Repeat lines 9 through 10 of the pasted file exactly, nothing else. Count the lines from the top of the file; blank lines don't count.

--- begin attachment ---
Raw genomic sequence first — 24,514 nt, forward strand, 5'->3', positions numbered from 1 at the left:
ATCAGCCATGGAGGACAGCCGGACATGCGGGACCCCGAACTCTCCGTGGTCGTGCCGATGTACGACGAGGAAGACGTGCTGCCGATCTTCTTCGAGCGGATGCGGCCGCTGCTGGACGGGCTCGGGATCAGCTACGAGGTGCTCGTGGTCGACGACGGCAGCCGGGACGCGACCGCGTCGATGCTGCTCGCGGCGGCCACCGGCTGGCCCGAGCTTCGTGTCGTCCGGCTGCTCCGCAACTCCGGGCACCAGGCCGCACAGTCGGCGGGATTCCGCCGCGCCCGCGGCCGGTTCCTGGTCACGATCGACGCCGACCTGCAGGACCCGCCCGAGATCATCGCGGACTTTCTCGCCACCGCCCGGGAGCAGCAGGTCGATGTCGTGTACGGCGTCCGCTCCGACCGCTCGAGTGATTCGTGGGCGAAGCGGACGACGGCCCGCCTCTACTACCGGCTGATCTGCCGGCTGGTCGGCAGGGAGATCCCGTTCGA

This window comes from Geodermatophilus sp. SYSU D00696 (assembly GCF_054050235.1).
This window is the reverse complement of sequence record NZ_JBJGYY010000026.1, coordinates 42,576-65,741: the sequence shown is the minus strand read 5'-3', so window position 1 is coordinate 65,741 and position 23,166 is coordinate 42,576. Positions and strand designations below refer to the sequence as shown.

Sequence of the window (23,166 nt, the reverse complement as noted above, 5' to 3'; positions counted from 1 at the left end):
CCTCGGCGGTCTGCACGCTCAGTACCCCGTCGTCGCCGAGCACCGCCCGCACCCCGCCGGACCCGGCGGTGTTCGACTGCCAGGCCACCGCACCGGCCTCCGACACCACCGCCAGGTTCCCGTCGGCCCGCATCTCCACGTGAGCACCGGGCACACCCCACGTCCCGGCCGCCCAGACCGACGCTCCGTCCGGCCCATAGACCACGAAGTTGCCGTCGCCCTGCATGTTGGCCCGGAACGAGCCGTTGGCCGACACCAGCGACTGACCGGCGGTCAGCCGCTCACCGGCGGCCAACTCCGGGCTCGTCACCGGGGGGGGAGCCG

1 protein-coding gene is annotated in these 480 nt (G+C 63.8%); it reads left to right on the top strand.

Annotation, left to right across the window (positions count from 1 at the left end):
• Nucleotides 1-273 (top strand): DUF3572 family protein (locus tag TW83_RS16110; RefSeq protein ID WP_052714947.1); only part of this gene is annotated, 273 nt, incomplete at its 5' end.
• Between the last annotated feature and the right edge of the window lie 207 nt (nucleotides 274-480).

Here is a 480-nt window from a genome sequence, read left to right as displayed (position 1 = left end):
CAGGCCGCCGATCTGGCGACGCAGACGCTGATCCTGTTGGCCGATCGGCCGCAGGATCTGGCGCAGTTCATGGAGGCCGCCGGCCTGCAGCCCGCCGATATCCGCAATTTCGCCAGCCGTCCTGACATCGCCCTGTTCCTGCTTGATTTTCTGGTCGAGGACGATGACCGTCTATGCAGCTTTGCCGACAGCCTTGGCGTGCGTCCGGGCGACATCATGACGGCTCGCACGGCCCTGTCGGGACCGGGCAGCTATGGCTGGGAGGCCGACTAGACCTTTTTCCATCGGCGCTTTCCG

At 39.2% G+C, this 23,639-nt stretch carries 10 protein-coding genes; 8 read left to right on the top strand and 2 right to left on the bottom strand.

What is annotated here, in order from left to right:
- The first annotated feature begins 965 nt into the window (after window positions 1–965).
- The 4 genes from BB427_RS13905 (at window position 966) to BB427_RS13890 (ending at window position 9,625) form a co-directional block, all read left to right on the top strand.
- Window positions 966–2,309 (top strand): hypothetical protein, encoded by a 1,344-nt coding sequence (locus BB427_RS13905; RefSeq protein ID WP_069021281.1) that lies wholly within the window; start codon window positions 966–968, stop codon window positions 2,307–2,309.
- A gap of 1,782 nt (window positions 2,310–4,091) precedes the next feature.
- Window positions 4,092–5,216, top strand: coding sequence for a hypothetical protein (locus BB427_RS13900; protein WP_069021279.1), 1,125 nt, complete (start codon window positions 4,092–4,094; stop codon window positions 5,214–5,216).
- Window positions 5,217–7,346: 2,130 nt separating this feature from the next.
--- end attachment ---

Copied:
• Nucleotides 1-273 (top strand): DUF3572 family protein (locus tag TW83_RS16110; RefSeq protein ID WP_052714947.1); only part of this gene is annotated, 273 nt, incomplete at its 5' end.
• Between the last annotated feature and the right edge of the window lie 207 nt (nucleotides 274-480).